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A Randomized, Controlled Trial on Dried Cruciferous Vegetables for Estrogen Metabolism in Healthy Premenopausal Women

Nicole A. Vasilevsky,Heather Schiffke, Patricia Elmer, Sandra L. Szabat, William L. Gregory, Jill R. H. Edwards, Doug Hanes, Heather Zwickey

 

Abstract

Background:Consumption of cruciferous vegetables has been linked to many health benefits, including regulation of estrogen metabolism. Previous studies have suggested that ingestion of cruciferous vegetables can increase the ratio of 2:16 hydroestronein premenopausal women, and consumption of cruciferous vegetables is believed to decrease cancer risk.

Objectives:The purpose of this study was to evaluate the effects of a cruciferous vegetable supplement on estrogen metabolism in healthy pre-menopausal women. We hypothesized that consumption of a dehydrated cruciferous vegetable supplement will up-regulate the 2-hydroxylation pathway of estrogen at the expense of the 16-hydroxylation pathway, thus leading to measurable increases in serum levels of 2OHE1 and the 2OHE1:16aOHE1 ratio.

Methods: A randomized, placebo controlled pilot study was conducted in 20 healthy, premenopausal females. Participants took either a 1800-2700 mg dose of dehydrated kale and Brussels sprouts, or a placebo for 60 days. The primary outcome was the ratio of 2OHE1 to 16aOHE1, and the absolute values of 2 OHE1 and 16aOHE1 in serum.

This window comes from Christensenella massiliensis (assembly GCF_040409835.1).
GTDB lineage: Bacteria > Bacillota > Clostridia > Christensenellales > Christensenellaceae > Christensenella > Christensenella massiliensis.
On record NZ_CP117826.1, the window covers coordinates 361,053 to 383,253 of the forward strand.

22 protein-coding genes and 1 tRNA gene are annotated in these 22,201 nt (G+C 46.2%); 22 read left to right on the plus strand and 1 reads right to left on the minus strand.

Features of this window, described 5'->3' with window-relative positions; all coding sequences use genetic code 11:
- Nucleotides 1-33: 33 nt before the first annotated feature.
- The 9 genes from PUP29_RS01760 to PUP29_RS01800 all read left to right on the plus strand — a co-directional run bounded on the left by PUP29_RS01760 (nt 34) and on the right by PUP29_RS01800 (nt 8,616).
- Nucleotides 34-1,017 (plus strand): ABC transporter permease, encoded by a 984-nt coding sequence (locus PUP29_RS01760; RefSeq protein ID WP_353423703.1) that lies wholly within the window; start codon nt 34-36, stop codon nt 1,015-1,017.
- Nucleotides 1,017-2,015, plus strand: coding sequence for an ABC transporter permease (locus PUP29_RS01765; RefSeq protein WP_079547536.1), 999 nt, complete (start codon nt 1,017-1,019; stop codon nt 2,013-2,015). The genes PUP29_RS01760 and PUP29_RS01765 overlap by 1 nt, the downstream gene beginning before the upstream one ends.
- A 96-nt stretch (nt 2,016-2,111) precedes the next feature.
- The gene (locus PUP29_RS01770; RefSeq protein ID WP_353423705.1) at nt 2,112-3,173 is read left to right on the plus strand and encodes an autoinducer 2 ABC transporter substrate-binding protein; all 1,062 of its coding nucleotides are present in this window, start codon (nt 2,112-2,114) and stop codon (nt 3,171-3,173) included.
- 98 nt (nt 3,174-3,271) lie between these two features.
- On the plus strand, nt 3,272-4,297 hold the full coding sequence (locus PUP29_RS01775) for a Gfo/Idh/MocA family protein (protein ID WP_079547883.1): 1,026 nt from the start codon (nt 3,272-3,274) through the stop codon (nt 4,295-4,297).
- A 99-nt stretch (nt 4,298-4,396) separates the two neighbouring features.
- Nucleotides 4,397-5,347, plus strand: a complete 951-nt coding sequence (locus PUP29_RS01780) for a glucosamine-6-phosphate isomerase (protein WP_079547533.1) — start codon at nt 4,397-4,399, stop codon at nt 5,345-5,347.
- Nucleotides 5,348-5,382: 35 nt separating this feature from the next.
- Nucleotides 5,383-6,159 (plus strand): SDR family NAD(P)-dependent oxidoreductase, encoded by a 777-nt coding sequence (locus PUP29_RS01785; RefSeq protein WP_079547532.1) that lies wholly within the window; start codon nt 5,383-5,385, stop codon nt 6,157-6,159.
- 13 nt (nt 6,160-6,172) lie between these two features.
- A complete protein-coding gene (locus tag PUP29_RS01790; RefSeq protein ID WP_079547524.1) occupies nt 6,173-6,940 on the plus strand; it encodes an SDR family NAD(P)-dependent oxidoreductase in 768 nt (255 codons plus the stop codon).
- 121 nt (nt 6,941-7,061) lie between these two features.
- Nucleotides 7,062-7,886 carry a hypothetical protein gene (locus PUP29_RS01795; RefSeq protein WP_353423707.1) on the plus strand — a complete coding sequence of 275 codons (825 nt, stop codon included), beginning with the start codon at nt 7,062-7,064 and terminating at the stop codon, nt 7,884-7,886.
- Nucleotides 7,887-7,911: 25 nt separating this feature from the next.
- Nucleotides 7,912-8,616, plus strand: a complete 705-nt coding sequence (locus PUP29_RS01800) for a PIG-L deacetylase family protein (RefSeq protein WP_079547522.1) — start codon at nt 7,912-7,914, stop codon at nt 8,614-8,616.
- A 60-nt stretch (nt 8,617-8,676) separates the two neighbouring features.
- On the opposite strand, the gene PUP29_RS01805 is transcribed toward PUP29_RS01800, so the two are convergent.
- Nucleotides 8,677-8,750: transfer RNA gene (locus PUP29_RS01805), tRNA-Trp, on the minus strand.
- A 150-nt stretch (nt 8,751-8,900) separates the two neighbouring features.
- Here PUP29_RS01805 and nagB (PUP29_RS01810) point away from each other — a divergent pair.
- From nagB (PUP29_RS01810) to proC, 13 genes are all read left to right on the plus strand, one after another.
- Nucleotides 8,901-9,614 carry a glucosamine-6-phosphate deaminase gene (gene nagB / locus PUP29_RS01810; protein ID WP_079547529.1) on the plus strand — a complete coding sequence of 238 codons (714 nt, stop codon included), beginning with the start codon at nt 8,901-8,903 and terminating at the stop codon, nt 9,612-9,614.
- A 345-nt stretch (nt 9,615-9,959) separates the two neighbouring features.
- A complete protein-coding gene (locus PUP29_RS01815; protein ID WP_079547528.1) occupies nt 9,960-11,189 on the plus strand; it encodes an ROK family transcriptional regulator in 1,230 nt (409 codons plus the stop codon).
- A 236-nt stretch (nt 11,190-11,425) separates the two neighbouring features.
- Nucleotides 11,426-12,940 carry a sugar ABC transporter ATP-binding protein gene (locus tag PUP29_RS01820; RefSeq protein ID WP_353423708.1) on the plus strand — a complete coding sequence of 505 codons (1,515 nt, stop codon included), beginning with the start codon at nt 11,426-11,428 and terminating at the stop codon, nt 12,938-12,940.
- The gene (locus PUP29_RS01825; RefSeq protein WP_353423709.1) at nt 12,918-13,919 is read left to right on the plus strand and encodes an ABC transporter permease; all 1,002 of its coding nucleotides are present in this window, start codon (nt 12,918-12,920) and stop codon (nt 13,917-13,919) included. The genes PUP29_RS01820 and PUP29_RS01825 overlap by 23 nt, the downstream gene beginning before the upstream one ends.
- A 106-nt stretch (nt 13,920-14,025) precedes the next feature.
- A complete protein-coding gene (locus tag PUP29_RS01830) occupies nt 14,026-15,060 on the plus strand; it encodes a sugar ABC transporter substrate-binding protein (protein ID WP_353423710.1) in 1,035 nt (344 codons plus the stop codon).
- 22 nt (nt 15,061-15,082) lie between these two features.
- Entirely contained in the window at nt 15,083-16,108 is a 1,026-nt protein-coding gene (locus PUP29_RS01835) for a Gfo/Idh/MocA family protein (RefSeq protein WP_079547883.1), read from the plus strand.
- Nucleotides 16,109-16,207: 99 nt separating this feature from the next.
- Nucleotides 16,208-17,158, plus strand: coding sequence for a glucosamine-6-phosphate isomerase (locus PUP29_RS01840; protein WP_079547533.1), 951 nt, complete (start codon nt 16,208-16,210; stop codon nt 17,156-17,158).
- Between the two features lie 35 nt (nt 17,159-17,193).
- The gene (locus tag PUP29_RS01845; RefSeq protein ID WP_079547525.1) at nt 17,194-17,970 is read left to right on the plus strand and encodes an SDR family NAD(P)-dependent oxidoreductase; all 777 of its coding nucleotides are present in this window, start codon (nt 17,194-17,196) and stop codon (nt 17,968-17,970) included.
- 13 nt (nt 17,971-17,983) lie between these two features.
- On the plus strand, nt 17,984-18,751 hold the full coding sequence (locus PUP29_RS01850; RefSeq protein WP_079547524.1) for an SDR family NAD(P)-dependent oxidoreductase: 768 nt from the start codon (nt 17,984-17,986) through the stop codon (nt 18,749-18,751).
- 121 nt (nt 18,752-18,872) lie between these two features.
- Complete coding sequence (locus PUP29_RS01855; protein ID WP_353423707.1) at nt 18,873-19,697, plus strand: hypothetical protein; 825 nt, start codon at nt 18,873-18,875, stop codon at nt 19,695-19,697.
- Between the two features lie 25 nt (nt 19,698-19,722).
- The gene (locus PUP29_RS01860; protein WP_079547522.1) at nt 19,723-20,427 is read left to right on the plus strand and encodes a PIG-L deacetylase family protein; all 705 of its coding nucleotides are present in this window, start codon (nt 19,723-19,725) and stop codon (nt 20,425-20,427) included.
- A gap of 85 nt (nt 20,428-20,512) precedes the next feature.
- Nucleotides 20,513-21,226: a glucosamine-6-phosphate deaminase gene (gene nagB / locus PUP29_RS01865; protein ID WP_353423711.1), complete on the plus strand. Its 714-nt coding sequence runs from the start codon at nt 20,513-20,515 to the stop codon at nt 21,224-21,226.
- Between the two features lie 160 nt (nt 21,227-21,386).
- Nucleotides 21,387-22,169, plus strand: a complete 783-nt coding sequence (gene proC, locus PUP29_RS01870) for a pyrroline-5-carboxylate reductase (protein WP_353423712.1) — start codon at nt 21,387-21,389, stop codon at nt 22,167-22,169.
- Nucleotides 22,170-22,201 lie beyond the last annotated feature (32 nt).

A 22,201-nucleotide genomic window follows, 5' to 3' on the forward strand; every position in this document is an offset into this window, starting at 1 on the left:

Results:Data from this study did not show any differences in the 2 OHE1:16aOHE1 ratio in pre-menopausal women after treatment with the cruciferous vegetable supplement compared to the placebo control.

Conclusions:

While the physiological measures of this study did not show significant effects after ingestion of the cruciferous vegetable supplement, future studies should be conducted at higher doses and/or at a longer duration to further evaluate the effects of cruciferous vegetable supplement on regulating estrogen metabolism. While food sources may have ingredients that have the same mechanism of action as drugs, because they are not administered at pharmacological doses, they are often not as effective. In order to protect the safety of people using phytomedicines, it is as important to publish the negative trials as the positive ones.